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Generative Adversarial Networks (GANs): A Brief Introduction

Started ‎11-28-2023 by
Modified ‎11-28-2023 by
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Generative adversarial networks (GANs) are one of the recent machine learning algorithms that has brought about a revolutionary storm in the AI world. In this post we will discuss the adversarial learning and the components of a GAN model. Before delving into GANs, lets first understand what are generative models and how they are different from discriminative models? A generative model is a type of machine learning model that aims at learning the true data distribution of training data to generate new, similar data. But it is not always possible to learn the exact distribution of your data and therefore you try to model a distribution which is as similar as possible to the true data distribution.

 

Generative versus Discriminative Models

 

In machine learning, most problems you come across are discriminative in nature. The distinction between generative and discriminative models is fundamental in machine learning. Let's consider an example to understand the difference. Suppose you have a dataset of images of airplanes and motor vehicles. With sufficient data, you could train a model (discriminative model) to predict if a given image was an airplane or not? During the model training process your model would learn the features specific to airplanes and for images with those features, the model would upweight its predictions accordingly. Also, the discriminative models require a labeled training data to train a model. Like in our example, all airplane images would be labeled as 1 and non-airplane images as 0. So, the model is trained to be able to discriminate between these two groups of images and outputs the probability that a new observation has label 1, i.e. an airplane. In other words, discriminative modeling aims to model the probability of a label y given some observations x. On the other hand, generative models don’t require a labeled dataset because the aim is to generate entirely new images, rather than predicting the label. Putting it simply, generative model aims to model the probability of observing an observation x. Sampling from this distribution allows us to generate new observations.

 

Generative Adversarial Networks

 

Generative adversarial networks, or GANs, are a deep-learning-based generative model that is used to generate new data. It involves two adversarial neural networks that compete with each other to generate new observations that are indistinguishable from real data. GAN models consist of several deep neural networks that process data. They work great for synthetic data generation, particularly for image data. You might be wondering, "How can networks be adversarial?" Well, the two networks, called generator and discriminator, compete with each other to win, hence the name adversarial. The generator learns to create fake samples of data, which can be image, audio, text, or simply numerical data. The generator tries to fool the discriminator by producing novel synthesized instances that ideally look like the real data. The discriminator evaluates the generated data and tries to discriminate whether the data are real or fake.  The key to GANs lies in how we alternate the training of the two networks. As the generator becomes more adept at fooling the discriminator, the discriminator must adapt in order to maintain its ability to correctly identify which observations are fake. This drives the generator to find new ways to fool the discriminator, and so the cycle continues. Through multiple cycles of generation and discrimination, both networks train each other, while simultaneously trying to deceive each other.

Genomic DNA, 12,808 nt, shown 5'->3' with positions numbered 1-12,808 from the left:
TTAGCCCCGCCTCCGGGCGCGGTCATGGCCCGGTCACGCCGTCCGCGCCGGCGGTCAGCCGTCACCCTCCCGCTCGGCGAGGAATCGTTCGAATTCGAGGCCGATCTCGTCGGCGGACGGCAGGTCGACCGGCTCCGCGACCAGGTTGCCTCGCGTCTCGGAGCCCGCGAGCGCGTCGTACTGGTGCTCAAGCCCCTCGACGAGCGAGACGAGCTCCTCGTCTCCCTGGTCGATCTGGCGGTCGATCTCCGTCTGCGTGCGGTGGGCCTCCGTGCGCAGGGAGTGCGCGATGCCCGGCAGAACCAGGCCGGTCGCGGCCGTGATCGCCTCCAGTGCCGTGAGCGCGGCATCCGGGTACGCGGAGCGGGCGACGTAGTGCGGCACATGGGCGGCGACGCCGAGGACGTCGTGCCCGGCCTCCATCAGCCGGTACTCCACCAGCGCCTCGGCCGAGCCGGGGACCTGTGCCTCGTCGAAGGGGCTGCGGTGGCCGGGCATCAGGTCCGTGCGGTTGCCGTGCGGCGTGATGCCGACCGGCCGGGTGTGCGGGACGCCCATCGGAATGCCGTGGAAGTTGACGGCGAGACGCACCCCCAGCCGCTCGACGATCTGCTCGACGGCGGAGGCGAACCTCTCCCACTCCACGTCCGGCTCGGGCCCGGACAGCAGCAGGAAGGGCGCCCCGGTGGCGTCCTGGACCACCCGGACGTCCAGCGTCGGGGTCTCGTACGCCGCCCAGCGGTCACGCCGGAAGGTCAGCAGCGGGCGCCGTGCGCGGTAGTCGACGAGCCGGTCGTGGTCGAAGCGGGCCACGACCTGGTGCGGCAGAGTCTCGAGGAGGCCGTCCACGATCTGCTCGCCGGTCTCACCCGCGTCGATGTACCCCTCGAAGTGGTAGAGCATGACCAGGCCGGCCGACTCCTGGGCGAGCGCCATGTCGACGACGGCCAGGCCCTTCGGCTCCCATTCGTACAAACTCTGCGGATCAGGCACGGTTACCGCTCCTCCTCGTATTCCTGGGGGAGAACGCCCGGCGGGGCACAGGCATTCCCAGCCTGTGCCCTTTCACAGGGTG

Components of GANs

 

Generator Network: The generator network tries to learn the data distribution by using random noise as inputs and producing instances that look like real data. The main goal of the generator network is to maximize the likelihood that the discriminator misclassifies its output as real.

 

01_MS_Generator-4-300x135.png

 

Generator Training Process

 

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In the generator network training process, the fake sample produced by the generator is trained on the discriminator. The discriminator network classifies the generated data as real or fake and produces generator loss. This generator loss penalizes the generator for failing to dupe the discriminator. Remember, the main goal of the generator is to fool the discriminator into classifying its output as real. The back propagation method is used to adjust each weight by calculating the weight's impact on the output.

 

Discriminator Network: The discriminator network tries to differentiate between the fake data produced by the generator network and real data. Thus, the discriminator network is simply a classifier that could use any network architecture appropriate to the type of data that it's classifying.

 

The training data feeding into the discriminator network comes from two sources: • the real data instances • the fake data instances, which were generated by the generator network The discriminator network generates predictions for how likely the instances are to be real or fake. So, the main goal of discriminator network is to accurately distinguish between real and fake data. 

 

 

02_MS_Discriminator-300x160.png

 

Discriminator Training Process